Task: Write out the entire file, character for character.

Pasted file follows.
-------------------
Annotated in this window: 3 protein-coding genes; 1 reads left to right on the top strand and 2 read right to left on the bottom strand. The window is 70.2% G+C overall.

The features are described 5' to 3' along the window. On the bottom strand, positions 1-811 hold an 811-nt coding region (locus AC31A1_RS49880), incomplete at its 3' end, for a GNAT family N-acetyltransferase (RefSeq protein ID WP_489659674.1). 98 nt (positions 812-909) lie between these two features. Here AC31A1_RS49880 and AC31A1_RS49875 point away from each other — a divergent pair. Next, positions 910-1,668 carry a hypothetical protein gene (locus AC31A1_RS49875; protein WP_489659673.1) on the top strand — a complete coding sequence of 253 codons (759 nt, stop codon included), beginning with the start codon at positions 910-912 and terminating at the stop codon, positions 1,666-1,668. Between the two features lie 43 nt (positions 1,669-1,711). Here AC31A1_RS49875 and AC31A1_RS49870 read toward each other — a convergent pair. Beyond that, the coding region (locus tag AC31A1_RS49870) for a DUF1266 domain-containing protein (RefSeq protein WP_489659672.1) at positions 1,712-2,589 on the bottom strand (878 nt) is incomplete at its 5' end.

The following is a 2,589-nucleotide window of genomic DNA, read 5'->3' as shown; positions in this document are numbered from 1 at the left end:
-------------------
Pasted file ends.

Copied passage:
Annotated in this window: 3 protein-coding genes; 1 reads left to right on the top strand and 2 read right to left on the bottom strand. The window is 70.2% G+C overall.

The features are described 5' to 3' along the window. On the bottom strand, positions 1-811 hold an 811-nt coding region (locus AC31A1_RS49880), incomplete at its 3' end, for a GNAT family N-acetyltransferase (RefSeq protein ID WP_489659674.1). 98 nt (positions 812-909) lie between these two features. Here AC31A1_RS49880 and AC31A1_RS49875 point away from each other — a divergent pair. Next, positions 910-1,668 carry a hypothetical protein gene (locus AC31A1_RS49875; protein WP_489659673.1) on the top strand — a complete coding sequence of 253 codons (759 nt, stop codon included), beginning with the start codon at positions 910-912 and terminating at the stop codon, positions 1,666-1,668. Between the two features lie 43 nt (positions 1,669-1,711). Here AC31A1_RS49875 and AC31A1_RS49870 read toward each other — a convergent pair. Beyond that, the coding region (locus tag AC31A1_RS49870) for a DUF1266 domain-containing protein (RefSeq protein WP_489659672.1) at positions 1,712-2,589 on the bottom strand (878 nt) is incomplete at its 5' end.

The following is a 2,589-nucleotide window of genomic DNA, read 5'->3' as shown; positions in this document are numbered from 1 at the left end: